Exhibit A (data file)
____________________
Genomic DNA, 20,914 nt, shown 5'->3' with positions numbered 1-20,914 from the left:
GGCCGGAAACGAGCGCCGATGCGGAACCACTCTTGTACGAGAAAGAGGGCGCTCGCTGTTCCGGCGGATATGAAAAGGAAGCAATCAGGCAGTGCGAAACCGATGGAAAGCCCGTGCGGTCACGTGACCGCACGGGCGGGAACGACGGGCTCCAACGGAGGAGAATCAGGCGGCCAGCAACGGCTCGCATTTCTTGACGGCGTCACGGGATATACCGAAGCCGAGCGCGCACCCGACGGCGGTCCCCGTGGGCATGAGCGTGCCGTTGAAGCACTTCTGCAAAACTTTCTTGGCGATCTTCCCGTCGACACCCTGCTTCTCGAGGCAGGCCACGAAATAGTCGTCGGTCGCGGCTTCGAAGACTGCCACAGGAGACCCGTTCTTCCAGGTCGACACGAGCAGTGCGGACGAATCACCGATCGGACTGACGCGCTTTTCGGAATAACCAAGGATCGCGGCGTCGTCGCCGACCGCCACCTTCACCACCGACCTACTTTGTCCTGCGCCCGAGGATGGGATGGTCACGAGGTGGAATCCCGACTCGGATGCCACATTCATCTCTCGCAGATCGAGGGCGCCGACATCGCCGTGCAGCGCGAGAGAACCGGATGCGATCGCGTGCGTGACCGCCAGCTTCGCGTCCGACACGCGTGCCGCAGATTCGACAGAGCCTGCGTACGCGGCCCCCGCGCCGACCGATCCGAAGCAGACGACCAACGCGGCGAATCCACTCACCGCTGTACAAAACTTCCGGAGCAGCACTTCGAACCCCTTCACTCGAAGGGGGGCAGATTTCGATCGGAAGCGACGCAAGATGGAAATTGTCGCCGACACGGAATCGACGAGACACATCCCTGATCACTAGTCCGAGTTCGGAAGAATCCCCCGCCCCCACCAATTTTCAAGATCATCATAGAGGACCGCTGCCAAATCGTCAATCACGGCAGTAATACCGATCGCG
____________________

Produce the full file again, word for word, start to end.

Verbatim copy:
Genomic DNA, 20,914 nt, shown 5'->3' with positions numbered 1-20,914 from the left:
GGCCGGAAACGAGCGCCGATGCGGAACCACTCTTGTACGAGAAAGAGGGCGCTCGCTGTTCCGGCGGATATGAAAAGGAAGCAATCAGGCAGTGCGAAACCGATGGAAAGCCCGTGCGGTCACGTGACCGCACGGGCGGGAACGACGGGCTCCAACGGAGGAGAATCAGGCGGCCAGCAACGGCTCGCATTTCTTGACGGCGTCACGGGATATACCGAAGCCGAGCGCGCACCCGACGGCGGTCCCCGTGGGCATGAGCGTGCCGTTGAAGCACTTCTGCAAAACTTTCTTGGCGATCTTCCCGTCGACACCCTGCTTCTCGAGGCAGGCCACGAAATAGTCGTCGGTCGCGGCTTCGAAGACTGCCACAGGAGACCCGTTCTTCCAGGTCGACACGAGCAGTGCGGACGAATCACCGATCGGACTGACGCGCTTTTCGGAATAACCAAGGATCGCGGCGTCGTCGCCGACCGCCACCTTCACCACCGACCTACTTTGTCCTGCGCCCGAGGATGGGATGGTCACGAGGTGGAATCCCGACTCGGATGCCACATTCATCTCTCGCAGATCGAGGGCGCCGACATCGCCGTGCAGCGCGAGAGAACCGGATGCGATCGCGTGCGTGACCGCCAGCTTCGCGTCCGACACGCGTGCCGCAGATTCGACAGAGCCTGCGTACGCGGCCCCCGCGCCGACCGATCCGAAGCAGACGACCAACGCGGCGAATCCACTCACCGCTGTACAAAACTTCCGGAGCAGCACTTCGAACCCCTTCACTCGAAGGGGGGCAGATTTCGATCGGAAGCGACGCAAGATGGAAATTGTCGCCGACACGGAATCGACGAGACACATCCCTGATCACTAGTCCGAGTTCGGAAGAATCCCCCGCCCCCACCAATTTTCAAGATCATCATAGAGGACCGCTGCCAAATCGTCAATCACGGCAGTAATACCGATCGCG